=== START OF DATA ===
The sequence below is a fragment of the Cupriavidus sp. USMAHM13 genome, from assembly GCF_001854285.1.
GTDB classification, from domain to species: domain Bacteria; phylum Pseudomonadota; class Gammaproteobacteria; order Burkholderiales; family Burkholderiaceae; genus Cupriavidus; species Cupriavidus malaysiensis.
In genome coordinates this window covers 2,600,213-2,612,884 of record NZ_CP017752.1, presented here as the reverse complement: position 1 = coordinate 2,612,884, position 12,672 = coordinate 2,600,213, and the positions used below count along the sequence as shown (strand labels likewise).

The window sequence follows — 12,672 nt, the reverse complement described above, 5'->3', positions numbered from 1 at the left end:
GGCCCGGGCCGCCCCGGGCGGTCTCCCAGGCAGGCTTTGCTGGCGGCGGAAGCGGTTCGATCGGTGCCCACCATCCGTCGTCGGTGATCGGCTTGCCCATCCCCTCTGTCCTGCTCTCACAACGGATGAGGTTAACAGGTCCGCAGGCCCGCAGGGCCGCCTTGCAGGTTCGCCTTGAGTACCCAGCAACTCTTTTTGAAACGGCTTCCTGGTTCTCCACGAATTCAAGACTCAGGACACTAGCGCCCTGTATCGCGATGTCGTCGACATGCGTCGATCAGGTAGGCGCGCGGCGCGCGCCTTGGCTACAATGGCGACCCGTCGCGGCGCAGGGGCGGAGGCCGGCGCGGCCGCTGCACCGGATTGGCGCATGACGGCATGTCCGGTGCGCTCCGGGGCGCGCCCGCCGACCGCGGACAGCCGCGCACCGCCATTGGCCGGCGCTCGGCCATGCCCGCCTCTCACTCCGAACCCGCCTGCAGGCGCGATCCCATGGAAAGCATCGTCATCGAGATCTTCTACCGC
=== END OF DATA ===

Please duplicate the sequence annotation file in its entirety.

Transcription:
The sequence below is a fragment of the Cupriavidus sp. USMAHM13 genome, from assembly GCF_001854285.1.
GTDB classification, from domain to species: domain Bacteria; phylum Pseudomonadota; class Gammaproteobacteria; order Burkholderiales; family Burkholderiaceae; genus Cupriavidus; species Cupriavidus malaysiensis.
In genome coordinates this window covers 2,600,213-2,612,884 of record NZ_CP017752.1, presented here as the reverse complement: position 1 = coordinate 2,612,884, position 12,672 = coordinate 2,600,213, and the positions used below count along the sequence as shown (strand labels likewise).

The window sequence follows — 12,672 nt, the reverse complement described above, 5'->3', positions numbered from 1 at the left end:
GGCCCGGGCCGCCCCGGGCGGTCTCCCAGGCAGGCTTTGCTGGCGGCGGAAGCGGTTCGATCGGTGCCCACCATCCGTCGTCGGTGATCGGCTTGCCCATCCCCTCTGTCCTGCTCTCACAACGGATGAGGTTAACAGGTCCGCAGGCCCGCAGGGCCGCCTTGCAGGTTCGCCTTGAGTACCCAGCAACTCTTTTTGAAACGGCTTCCTGGTTCTCCACGAATTCAAGACTCAGGACACTAGCGCCCTGTATCGCGATGTCGTCGACATGCGTCGATCAGGTAGGCGCGCGGCGCGCGCCTTGGCTACAATGGCGACCCGTCGCGGCGCAGGGGCGGAGGCCGGCGCGGCCGCTGCACCGGATTGGCGCATGACGGCATGTCCGGTGCGCTCCGGGGCGCGCCCGCCGACCGCGGACAGCCGCGCACCGCCATTGGCCGGCGCTCGGCCATGCCCGCCTCTCACTCCGAACCCGCCTGCAGGCGCGATCCCATGGAAAGCATCGTCATCGAGATCTTCTACCGC